2. Surely students must be remaining to live in their parental homes?
    I’m Canadian born because my parents had to immigrate in 1950, post WWll mainly due to no housing availability, after being married.
    It appears housing continues to be a major problem in the Netherlands.

  3. The situation with finding accommodation for international students in the Netherlands is desperate. There are no clear rules and system. The most universities do not commit to the problem and leave children aged 18, 19 to face absurd situations that threatened them with homelessness. Scams, sites and real estate agencies, which are just a system for taking money, lack of adequate feedback from landlords … If the problem with student accommodation is not resolved soon, I think that this international environment that universities are proud of it will not be so international in the near future. Everyone has a chance for quality education without stress where to live.

  4. Hello everybody. Maybe you all know stories of people looking for accommodation. I only want to share mine.

    “Desperation” is a word so often repeated by students looking for accommodation that it has started to lost its meaning. It now looks like an exaggeration, a poetic license. We keep receiving e-mails from our universities inviting us to start up weeks and activities, asking us to check our schedule, congratulating us for this new exiting experience. I read them from my temporary caritative accommodation on another city in the Netherlands, 2hrs away from my University. Next week I will move to an AirBnB until October 1st. What if I do not find any accommodation by then? Probably I will resign from my studies and go back to my country.

    Agencies don’t want to rent anything for students. I woke up early today to call them. More than twenty calls in my phone, only one company allowed me to send a request, with no security that it will be answered back. My messenger is filled with messages to absolute extrangers stating with “Hello! My name is Juan. I’m a master’s student looking for accommodation…”. Most of them, of course, are never replied back. Most of those that are replied back are scams sent by blank facebook profiles asking for your personal data. I am now used not to get too excited when I see a reply.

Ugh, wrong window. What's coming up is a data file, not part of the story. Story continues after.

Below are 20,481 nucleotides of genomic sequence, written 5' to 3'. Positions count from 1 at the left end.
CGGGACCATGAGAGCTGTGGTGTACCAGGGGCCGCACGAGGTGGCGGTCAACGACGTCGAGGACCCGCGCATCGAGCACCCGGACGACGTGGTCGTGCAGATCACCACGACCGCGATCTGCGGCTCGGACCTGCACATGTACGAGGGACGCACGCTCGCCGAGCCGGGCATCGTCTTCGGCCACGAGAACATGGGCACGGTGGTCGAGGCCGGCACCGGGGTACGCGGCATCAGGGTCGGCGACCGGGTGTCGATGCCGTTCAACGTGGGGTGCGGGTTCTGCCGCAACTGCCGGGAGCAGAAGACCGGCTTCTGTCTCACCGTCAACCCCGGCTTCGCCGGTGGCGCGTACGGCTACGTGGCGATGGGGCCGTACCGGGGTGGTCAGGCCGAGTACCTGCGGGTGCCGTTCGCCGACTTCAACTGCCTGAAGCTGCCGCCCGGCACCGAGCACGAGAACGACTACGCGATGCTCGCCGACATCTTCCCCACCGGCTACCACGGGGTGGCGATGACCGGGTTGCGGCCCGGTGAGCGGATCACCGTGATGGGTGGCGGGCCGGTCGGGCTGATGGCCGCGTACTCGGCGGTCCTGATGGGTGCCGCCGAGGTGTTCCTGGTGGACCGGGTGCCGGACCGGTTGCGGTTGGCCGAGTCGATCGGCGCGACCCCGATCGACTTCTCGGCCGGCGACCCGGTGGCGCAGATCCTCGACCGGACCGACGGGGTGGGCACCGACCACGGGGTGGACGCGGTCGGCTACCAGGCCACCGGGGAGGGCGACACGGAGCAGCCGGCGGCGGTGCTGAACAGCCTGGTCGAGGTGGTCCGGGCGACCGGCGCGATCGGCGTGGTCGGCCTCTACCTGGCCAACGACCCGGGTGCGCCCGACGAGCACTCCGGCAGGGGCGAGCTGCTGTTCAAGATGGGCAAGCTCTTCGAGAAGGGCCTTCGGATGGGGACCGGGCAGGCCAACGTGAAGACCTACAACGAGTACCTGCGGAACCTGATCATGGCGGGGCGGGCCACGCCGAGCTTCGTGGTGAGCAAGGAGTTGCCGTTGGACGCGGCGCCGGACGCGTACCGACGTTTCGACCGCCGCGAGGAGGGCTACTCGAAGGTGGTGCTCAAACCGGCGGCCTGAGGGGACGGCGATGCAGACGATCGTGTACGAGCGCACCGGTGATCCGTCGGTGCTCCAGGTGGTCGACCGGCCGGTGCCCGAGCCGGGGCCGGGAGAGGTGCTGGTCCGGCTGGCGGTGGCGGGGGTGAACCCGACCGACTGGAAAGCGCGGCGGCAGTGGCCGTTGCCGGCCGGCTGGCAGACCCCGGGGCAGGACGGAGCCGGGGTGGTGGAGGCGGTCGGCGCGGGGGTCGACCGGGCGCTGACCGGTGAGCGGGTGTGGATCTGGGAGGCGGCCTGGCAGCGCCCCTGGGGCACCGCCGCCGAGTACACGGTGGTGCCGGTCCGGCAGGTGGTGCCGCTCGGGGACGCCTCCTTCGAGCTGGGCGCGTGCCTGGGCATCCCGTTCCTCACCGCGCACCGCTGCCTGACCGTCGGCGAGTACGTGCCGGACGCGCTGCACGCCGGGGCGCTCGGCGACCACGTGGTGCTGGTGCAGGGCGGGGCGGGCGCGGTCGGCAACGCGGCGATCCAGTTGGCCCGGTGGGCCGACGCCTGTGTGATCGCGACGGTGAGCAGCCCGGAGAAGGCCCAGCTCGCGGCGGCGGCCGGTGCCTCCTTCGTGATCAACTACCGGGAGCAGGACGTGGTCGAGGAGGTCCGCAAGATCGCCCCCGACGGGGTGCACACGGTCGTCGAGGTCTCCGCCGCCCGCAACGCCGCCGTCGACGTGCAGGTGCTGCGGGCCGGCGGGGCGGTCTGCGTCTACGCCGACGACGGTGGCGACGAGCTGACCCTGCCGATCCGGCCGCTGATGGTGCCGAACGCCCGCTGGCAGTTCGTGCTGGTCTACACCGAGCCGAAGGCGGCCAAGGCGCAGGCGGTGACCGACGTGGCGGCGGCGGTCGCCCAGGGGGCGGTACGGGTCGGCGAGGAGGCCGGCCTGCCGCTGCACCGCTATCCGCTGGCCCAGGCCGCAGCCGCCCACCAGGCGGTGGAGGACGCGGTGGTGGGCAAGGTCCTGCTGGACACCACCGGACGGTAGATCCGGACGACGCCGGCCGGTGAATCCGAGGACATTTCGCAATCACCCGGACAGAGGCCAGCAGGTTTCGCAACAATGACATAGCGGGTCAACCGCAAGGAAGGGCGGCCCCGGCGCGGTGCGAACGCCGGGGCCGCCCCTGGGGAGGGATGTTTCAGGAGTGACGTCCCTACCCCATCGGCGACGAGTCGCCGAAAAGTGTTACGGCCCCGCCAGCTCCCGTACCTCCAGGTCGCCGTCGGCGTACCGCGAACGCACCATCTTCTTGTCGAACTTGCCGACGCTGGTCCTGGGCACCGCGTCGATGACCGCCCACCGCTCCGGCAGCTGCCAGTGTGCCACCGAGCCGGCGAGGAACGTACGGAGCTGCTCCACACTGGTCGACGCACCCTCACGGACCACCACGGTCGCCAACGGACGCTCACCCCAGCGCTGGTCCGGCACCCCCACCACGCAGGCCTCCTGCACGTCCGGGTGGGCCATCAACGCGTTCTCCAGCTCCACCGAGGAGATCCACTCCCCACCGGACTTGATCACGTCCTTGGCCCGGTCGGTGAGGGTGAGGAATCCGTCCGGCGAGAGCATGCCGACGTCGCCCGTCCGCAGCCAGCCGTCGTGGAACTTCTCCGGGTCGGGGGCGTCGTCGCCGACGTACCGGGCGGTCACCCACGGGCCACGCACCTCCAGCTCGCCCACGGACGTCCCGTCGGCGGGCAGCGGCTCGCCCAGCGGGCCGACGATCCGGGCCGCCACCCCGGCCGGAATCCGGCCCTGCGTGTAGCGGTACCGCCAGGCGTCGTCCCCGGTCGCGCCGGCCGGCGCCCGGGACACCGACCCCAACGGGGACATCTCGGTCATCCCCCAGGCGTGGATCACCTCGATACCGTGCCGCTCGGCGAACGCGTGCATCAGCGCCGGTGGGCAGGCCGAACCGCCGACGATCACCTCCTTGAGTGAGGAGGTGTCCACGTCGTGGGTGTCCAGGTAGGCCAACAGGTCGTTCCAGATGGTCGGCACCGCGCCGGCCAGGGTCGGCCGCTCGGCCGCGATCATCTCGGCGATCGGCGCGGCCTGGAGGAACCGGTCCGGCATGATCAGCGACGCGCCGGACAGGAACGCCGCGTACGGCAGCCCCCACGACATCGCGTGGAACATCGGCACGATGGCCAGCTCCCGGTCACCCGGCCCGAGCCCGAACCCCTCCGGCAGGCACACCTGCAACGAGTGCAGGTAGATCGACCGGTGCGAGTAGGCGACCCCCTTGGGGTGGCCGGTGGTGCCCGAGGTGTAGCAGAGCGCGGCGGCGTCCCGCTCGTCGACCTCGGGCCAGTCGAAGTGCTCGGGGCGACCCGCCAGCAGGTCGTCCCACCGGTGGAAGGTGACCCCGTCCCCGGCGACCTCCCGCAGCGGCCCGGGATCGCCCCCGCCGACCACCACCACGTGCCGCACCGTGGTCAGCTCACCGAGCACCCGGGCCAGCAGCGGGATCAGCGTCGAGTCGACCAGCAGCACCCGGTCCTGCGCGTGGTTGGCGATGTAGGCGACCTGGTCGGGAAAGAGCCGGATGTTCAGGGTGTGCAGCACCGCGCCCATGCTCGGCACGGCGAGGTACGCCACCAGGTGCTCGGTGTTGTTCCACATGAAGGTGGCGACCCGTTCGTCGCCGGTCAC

I subscribed to a page so I can look for housing online. I paid for quite an expensive membership. I spent one full day replying to more than 50 ads. Some of them rejected me because I am a not a woman, or because I do not have a job, but the most of them still remain unreplied…

    This is not the first time I look for a flat. I lived in two different countries, and have been living in shared flats for 4 years. I left everything behind to come here to study. I left my life in Madrid, my flat and flatmates, my friends, my partner. I came here because I wanted to grow as a person and as a professional. I worked hard to pass the entrance exams, and I spend much time preparing myself academically for this moment. Now I find myself in the middle of nowhere, with no clue of what will my future be for the next months, or for this year.

    Now after I took this break, I will go back to crave my email, Facebook and the internet to see if I can catch something… anything. Hope this comment has at least shed some light on what “desperation” means to us students who look for accommodation. If there is any other student reading this, as many rejection automatic responses say, but I mean it sincerely “I wish you good luck in the search of accommodation”. If you are considering to come to the Netherlands to study and you do not have an accommodation secured, consider it a second time.